Reflection for the 22nd Sunday in Ordinary Time (Year C)
Rev. Fr. Bonnie Nkem Anusiem Ph.D.
Did you ever come across a humble person? I bet someone may be flashing through your mind right now. But before you conclude about the individual’s humility, let us look at what humility is not. Humility is not a kind of facial expression. It is not how one talks, walks or dresses. Humility is not a façade or mere physical expression. Moreso, humility is not weakness.
There is a difference between looking humble and being humble. The first is external, while the second is internal. Therefore, humility is an inner quality of the mind and heart that helps us to recognize and accept our limitations with reference to God and other people. St. Paul defines it as a selfless attitude that prevents us from seeing ourselves as better than others (Phil. 2:3).
The Gospel of Humility
The First Reading (Sirach 3:17-18, 20, 28-29) gives us some timeless lessons about humility. The ingenious writer of the Book instructs an unnamed child to conduct his affairs with humility because it brings greatness and favor from God.
In the Gospel Reading (Luke 14:1, 7-14), our Lord Jesus Christ gives a powerful instruction on humility as a guest at dinner after observing how people struggled to choose places of honor at the banquet table.
In the illustrative message, our Lord discouraged the inclination to choose places of honor when invited to a wedding banquet. The advice was to prevent the shame of being moved to a lowly position when a more distinguished person shows up. We understand that Jesus was making a statement on humility when he concluded by saying, “everyone who exalts himself will be humbled, but the one who humbles himself will be exalted.”
Pride Kills Humility
Pride is the simple reason people struggle with humility. It appears to be a significant part of our defective human nature, and we carry it around everyone without knowing it. Pride is not only the opposite of humility; it is a very destructive flipside. Our Lord Jesus defines it in the Gospel Reading today as the tendency to exalt oneself.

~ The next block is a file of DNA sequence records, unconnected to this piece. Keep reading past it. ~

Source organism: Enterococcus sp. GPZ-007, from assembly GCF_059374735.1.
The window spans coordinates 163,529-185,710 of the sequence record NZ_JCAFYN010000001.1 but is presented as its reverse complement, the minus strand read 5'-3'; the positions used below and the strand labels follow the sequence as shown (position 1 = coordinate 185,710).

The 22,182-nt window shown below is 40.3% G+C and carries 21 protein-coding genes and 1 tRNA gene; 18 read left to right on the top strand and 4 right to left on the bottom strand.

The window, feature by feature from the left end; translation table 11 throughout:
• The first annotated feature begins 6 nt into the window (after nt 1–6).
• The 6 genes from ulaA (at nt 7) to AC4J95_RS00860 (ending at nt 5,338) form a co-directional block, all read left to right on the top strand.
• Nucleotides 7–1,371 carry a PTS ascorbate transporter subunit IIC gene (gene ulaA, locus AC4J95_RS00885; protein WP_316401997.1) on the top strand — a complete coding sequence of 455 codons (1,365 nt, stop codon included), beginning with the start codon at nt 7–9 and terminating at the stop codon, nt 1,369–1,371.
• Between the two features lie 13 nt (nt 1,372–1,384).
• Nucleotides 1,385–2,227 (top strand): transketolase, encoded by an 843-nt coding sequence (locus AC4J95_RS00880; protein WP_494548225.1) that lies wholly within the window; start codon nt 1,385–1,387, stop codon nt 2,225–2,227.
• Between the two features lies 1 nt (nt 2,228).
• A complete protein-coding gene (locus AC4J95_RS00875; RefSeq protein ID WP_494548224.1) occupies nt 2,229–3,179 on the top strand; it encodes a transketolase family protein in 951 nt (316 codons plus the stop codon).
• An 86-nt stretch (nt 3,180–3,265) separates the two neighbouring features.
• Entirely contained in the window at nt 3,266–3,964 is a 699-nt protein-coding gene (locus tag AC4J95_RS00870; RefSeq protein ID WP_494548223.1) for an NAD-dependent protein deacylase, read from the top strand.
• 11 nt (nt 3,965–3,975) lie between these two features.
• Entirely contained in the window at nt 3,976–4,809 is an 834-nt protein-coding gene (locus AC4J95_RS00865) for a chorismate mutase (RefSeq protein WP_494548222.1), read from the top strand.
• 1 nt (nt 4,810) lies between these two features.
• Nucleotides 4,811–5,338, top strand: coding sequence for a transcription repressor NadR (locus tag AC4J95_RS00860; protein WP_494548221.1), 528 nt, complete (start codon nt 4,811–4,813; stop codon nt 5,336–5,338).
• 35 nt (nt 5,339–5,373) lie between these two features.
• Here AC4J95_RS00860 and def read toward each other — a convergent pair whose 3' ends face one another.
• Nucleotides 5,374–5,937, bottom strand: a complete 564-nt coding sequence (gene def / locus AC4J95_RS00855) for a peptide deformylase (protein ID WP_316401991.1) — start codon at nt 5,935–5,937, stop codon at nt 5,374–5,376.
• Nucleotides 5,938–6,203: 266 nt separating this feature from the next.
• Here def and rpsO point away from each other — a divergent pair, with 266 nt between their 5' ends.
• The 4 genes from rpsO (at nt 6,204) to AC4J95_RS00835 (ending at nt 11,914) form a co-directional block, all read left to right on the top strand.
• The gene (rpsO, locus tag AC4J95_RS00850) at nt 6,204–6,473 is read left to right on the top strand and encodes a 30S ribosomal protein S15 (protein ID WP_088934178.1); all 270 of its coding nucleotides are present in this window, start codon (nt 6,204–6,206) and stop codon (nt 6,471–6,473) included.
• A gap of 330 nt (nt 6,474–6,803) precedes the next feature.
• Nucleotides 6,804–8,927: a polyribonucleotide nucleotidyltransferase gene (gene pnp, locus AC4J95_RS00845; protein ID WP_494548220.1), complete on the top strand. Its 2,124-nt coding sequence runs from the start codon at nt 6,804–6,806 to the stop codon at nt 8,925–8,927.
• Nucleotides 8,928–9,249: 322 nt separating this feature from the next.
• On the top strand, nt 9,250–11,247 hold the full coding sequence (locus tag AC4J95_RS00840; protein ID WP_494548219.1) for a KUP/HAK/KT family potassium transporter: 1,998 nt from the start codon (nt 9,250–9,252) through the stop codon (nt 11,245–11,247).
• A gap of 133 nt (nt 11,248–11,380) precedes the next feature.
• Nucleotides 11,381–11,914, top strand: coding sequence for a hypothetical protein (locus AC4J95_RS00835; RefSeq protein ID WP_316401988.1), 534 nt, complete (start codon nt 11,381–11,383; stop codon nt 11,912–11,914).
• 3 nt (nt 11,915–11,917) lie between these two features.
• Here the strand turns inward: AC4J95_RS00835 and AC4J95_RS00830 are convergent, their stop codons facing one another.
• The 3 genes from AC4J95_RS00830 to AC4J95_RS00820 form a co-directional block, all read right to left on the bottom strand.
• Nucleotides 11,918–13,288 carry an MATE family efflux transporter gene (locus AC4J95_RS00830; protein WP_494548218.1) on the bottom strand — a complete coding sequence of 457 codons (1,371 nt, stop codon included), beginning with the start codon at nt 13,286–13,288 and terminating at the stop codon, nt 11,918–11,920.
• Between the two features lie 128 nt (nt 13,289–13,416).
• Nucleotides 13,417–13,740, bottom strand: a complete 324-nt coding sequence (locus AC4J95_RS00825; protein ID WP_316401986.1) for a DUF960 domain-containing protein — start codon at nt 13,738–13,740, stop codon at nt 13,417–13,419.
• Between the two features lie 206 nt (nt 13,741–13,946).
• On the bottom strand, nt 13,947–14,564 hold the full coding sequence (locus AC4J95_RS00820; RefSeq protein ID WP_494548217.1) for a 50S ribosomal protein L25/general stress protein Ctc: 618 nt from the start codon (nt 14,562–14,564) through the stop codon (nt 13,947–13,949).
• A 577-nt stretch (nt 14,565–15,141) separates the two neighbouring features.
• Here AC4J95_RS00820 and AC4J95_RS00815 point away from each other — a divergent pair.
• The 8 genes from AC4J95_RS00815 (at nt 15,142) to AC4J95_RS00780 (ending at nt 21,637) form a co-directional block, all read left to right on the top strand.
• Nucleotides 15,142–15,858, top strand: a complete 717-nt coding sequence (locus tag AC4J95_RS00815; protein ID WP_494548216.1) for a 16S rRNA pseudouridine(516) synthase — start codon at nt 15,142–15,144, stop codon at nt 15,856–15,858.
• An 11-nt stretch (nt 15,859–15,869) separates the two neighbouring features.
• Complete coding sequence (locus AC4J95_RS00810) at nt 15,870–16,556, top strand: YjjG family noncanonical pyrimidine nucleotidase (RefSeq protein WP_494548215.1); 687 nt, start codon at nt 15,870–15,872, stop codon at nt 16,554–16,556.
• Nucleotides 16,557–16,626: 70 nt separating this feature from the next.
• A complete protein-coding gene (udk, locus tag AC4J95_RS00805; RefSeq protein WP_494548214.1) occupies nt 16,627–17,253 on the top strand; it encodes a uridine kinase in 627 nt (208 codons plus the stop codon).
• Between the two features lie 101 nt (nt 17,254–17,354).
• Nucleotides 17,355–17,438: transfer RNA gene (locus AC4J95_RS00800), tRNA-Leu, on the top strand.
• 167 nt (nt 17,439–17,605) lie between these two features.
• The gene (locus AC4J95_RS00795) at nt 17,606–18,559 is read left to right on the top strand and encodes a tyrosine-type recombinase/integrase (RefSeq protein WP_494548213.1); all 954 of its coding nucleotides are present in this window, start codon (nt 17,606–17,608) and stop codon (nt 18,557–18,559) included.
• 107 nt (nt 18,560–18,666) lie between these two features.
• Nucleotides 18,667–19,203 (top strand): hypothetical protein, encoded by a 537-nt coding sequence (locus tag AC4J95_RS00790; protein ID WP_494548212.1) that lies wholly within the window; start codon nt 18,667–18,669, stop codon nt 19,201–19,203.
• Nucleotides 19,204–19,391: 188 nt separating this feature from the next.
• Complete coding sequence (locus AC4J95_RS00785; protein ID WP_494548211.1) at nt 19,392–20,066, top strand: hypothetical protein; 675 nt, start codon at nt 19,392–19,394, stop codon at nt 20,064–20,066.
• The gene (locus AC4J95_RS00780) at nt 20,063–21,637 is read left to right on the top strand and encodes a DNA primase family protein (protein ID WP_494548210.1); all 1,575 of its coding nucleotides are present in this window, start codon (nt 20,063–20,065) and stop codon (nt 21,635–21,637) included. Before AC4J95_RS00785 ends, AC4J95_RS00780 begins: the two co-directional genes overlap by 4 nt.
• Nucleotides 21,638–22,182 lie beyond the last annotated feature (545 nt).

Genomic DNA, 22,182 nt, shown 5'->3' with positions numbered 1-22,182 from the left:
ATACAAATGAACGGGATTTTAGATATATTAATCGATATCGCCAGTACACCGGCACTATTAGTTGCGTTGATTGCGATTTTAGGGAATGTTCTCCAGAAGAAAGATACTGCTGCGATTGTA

The Apostle John identifies pride of life as one of the evil products of the world with the lust of the flesh and lust of the eye (1 John 2:16). Anywhere you see pride, there is an inflated sense of self-centeredness and self-exaltation. The prophet Isaiah (14:13-14) tells us that pride was the reason for the fall of Satan as he planned to ascend to the heavens and make himself like the Most High.
Pride has continued to pull down many individuals, systems, and structures since its inception. There is a consistent divine disaffirmation against pride. The Book of Proverbs (Prov. 11:2) says, “when pride comes, then comes disgrace, but with humility comes wisdom.” Even more disturbing is the frequently referenced passage that says, “God opposes the proud but gives grace to the humble.” (Prov. 3:34; James 4:6; 1 Peter 5:5).
The Two Paths To Humility
Our reflection had established earlier that humility is an attitude of the mind and heart. What remains is to describe how it works. To be truly humble, one needs to be obedient and grateful. In order words, a disobedient and ungrateful person will find humility challenging.
Obedience and humility are strong bedfellows; you cannot have one without the other. So writing to the Philippians (2:5-7), St. Paul challenged them to have the same mind that was in Christ Jesus, who though he was in the form of God, did not consider his equality with God. Rather he made himself nothing taking the nature of a servant and found in human form he humbled himself and became obedient unto death on a cross.
Gratitude opens the door to humility and dismisses pride. To be truly humble, you need to be grateful for who you are and what you have. It takes humility to show gratitude to God even when everything is not perfect. In the First Letter to the Thessalonians (5:18), St. Paul says, “Give thanks in all things for that is the will of God for you in Christ Jesus.”
Moving Forward: Learning the Humility of Jesus Christ
The best way to learn is to learn from the best. Our Lord Jesus Christ is the ideal model of humility. In the “come to me” instruction from the Gospel of Matthew (11:28-29), Jesus said, among other things, “learn from me for I am meek and humble, and you will gain rest for your souls”.
The entire life of Jesus Christ on earth was a huge testimony of humility and how God exalts the humble. One thing that contrasted Jesus and the authorities during his time was his humility apart from his righteousness.
As we go through life, we will need to focus on the outcome of our actions and choices. Humility and pride have their respective rewards. In the parable, humble ones are exalted, while the “self” exalted are humbled.
As we go through life, may we keep our eyes on humility, which serves as a dependable pathfinder of favors from God and people. It is difficult not to admire the humble. Even God said they would inherit the earth (Matt. 5:5).
God bless you, and have a blessed weekend and a glorious week ahead.